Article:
"Coetzee in the Promised Land" in The Quarterly Conversation

My essay "Coetzee in the Promised Land" has just been posted in the new issue of The Quarterly Conversation. The whole issue is worth checking out -- it's a particularly rich one, I think.

Also notable: In a nice bit of Best American Fantasy syncronicity, Matt Bell writes about Brian Evenson's new novel Last Days. Brian had a story in the first volume of BAF, Matt has a story in the second volume, and the third volume will be published by Underland Press, which published Last Days. This adds evidence to my hypothesis that The Quarterly Conversation is at the center of the universe. Well, my universe at least...

My own essay is a hybrid/collage of literary analysis, literary historiography, cultural meditation, occasional speculation, semi-educated guesses, and various random ideas that are thrown around with the hope that a few might stick to something. My original intention was to write an essay with a larger scope -- an investigation of South African speculative fiction in the 1970s and 1980s, novels that looked toward a post-apartheid future. But when I discovered Karel Schoeman's Promised Land, I couldn't stop thinking about Coetzee's Disgrace. Over a period of months, the essay began to come together.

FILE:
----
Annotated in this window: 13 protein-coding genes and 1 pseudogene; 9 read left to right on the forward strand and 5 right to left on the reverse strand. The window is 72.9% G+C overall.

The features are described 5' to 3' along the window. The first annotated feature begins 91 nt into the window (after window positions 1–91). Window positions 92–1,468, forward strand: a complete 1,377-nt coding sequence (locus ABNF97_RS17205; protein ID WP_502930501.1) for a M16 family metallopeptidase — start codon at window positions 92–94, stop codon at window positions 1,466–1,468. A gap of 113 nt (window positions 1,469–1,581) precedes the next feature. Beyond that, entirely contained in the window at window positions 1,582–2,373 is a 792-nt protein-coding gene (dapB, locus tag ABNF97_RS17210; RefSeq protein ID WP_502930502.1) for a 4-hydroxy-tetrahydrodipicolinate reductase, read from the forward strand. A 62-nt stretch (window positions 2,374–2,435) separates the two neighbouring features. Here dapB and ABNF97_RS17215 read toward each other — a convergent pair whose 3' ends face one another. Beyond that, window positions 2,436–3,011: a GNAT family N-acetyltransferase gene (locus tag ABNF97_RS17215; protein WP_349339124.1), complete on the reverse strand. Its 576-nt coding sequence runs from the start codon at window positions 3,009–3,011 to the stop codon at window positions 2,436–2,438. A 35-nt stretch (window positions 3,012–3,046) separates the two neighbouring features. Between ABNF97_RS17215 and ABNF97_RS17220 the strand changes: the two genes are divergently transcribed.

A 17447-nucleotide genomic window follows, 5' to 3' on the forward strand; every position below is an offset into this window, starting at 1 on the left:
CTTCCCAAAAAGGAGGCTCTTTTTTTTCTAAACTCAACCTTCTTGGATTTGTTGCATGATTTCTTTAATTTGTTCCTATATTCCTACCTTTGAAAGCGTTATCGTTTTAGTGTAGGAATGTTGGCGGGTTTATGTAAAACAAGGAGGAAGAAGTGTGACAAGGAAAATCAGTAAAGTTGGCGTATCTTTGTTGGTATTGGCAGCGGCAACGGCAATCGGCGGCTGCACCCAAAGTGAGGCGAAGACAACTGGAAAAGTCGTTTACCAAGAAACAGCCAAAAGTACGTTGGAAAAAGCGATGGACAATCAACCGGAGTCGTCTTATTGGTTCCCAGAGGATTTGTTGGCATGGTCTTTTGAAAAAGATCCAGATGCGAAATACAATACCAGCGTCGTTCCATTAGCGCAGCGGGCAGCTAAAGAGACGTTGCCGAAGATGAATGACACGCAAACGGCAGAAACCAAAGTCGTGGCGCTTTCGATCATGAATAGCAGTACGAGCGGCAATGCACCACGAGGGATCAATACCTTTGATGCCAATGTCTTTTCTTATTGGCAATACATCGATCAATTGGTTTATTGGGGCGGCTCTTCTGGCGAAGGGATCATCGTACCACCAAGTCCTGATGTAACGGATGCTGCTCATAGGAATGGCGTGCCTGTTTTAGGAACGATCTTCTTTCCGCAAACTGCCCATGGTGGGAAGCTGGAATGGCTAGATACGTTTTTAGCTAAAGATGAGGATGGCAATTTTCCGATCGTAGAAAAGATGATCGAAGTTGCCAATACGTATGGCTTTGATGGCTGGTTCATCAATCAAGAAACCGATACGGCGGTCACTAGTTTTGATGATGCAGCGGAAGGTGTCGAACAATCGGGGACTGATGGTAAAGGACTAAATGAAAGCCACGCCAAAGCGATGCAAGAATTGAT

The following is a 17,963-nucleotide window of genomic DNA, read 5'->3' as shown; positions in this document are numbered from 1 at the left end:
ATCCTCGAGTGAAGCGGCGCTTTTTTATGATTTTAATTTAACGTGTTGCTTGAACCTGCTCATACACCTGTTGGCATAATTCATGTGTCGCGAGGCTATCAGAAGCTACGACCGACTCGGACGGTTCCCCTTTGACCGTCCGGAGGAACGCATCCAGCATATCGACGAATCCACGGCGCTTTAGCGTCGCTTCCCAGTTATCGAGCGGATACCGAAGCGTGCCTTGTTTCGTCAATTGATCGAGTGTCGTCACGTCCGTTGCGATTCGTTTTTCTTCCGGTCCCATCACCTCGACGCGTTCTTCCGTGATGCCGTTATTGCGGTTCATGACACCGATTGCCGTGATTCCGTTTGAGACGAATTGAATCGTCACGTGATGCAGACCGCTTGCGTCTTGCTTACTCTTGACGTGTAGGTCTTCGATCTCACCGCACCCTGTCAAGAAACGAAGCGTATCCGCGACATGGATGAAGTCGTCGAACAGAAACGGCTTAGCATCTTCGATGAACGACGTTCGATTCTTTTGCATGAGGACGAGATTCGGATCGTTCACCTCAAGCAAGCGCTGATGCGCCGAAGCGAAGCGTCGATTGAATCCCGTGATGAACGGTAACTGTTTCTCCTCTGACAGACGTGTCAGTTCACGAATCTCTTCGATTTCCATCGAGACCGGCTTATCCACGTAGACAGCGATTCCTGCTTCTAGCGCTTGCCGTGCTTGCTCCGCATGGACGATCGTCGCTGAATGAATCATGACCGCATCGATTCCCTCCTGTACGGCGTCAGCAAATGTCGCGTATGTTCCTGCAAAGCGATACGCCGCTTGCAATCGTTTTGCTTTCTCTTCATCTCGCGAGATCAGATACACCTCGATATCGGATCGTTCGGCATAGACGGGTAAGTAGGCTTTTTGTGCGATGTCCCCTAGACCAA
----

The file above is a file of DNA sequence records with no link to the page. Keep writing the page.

I owe special thanks to Scott Esposito at TQC for pestering me to finish the essay -- without his friendly inquiries about how it was coming, I don't know if I would have had the stamina to finish it, and he was an excellent editor when I sent him various drafts.

And while I'm here thanking people, I should also note that I couldn't have written the essay without the help of the excellent staff at Plymouth State University's Lamson Library.


  1. An excellent piece on Disgrace, which is a favourite of mine. One quick addition to your discussion of black/dark: 'Melanie' derives from from the Greek 'melaina', also meaning black.


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